Judge angered by WWE and Plaintiffs disregard for brief rules

March 29, 2017

A federal judge in Connecticut has issued a written smackdown of the litigation between the WWE and former wrestlers in a contentious lawsuit claiming that the company knew of information concerning a link between repeated head trauma and permanent neurological conditions that it exposed to its wrestlers.

The lawsuit involves former pro wrestlers Evan Singleton and Vito LoGrasso and World Wrestling Entertainment.  The Plaintiffs originally filed their lawsuit in Pennsylvania in January 2015.  They were among several former wrestlers that filed suit which were represented by the same lawyer and law firm.  The WWE successfully moved the case to Connecticut where the company is headquartered.  Judge Vanessa L. Bryant issued an order denying a motion for summary judgment from the WWE on the issue of fraud by omission claim brought by the wrestlers.

As part of the summary judgment motion, the parties must submit a statement of undisputed material facts (“SUF”) .  The party opposing the motion, has the opportunity to admit or deny the facts submitted by the moving party and then assert its own SUF.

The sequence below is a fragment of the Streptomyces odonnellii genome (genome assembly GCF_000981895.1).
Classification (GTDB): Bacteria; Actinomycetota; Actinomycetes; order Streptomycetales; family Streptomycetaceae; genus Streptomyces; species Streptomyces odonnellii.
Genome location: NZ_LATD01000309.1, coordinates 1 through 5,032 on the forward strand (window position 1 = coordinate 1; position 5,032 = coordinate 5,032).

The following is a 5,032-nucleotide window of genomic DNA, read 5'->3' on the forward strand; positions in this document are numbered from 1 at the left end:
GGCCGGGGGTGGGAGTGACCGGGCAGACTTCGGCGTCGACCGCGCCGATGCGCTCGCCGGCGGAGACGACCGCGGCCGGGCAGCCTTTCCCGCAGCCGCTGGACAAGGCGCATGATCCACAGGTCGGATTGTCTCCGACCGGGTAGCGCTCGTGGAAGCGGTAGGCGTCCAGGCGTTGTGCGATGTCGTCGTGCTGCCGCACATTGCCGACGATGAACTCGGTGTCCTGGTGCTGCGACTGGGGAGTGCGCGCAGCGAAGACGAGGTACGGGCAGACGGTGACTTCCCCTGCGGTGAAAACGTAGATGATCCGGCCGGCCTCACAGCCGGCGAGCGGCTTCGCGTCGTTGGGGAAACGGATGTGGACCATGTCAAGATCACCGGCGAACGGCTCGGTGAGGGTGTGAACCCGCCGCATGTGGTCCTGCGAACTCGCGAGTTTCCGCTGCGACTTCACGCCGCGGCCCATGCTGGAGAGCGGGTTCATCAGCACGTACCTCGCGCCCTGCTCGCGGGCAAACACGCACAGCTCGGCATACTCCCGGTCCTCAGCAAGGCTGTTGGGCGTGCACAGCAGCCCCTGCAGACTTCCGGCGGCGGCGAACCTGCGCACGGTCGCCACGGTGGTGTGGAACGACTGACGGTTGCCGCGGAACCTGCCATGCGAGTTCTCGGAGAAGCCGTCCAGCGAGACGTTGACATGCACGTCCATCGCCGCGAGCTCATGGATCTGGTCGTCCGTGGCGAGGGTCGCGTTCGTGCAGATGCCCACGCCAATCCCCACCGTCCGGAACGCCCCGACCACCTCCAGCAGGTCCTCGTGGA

The judge chastised both sides for submitting briefs that were longer than the rules allowed.  “[T]he parties have buried the Court in extraneous information, a substantial portion of which is argument and not fact.

The Court allows briefs for Motions for Summary Judgment to have a maximum limit of 46 pages.  However, WWE’s brief was 60 pages.  Plaintiffs submitted a 125-page statement in response to the WWE’s overlong brief.

As a result, the Court determined that the parties should refile its statements as they were “unnecessarily long and argumentative, and reviewing them in full would be wasteful of the Court’s scarce resources.”

The Court order both parties to submit revised Statement of Facts with a limit of 30 pages for the WWE and Plaintiffs to file a short response admitting or denying Defendant’s SUF and then filing 30 pages with its own disputed issues of material fact.

Order Denying Defendant’s MSJ by JASONCRUZ206 on Scribd

Payout Perspective:

The venom between the lawyers in this lawsuit is exemplified by the overlong briefs as they cannot agree on even the undisputed facts of this case.  As a requisite part of the filing, a concise statement is required.  Here, long does not necessarily mean effective.  Moreover, the order issued by the Judge shows she is not happy with either side.

Singelton and LoGrasso are the last WWE wrestlers standing as Judge Bryant dismissed similar claims brought by Russ McCullough, Ryan Sakoda, Matthew Wiese and William Albert Haynes, III as the Court concluded they didn’t wrestle with WWE after the company allegedly learned of a link between concussions and degenerative neurological diseases in 2015.

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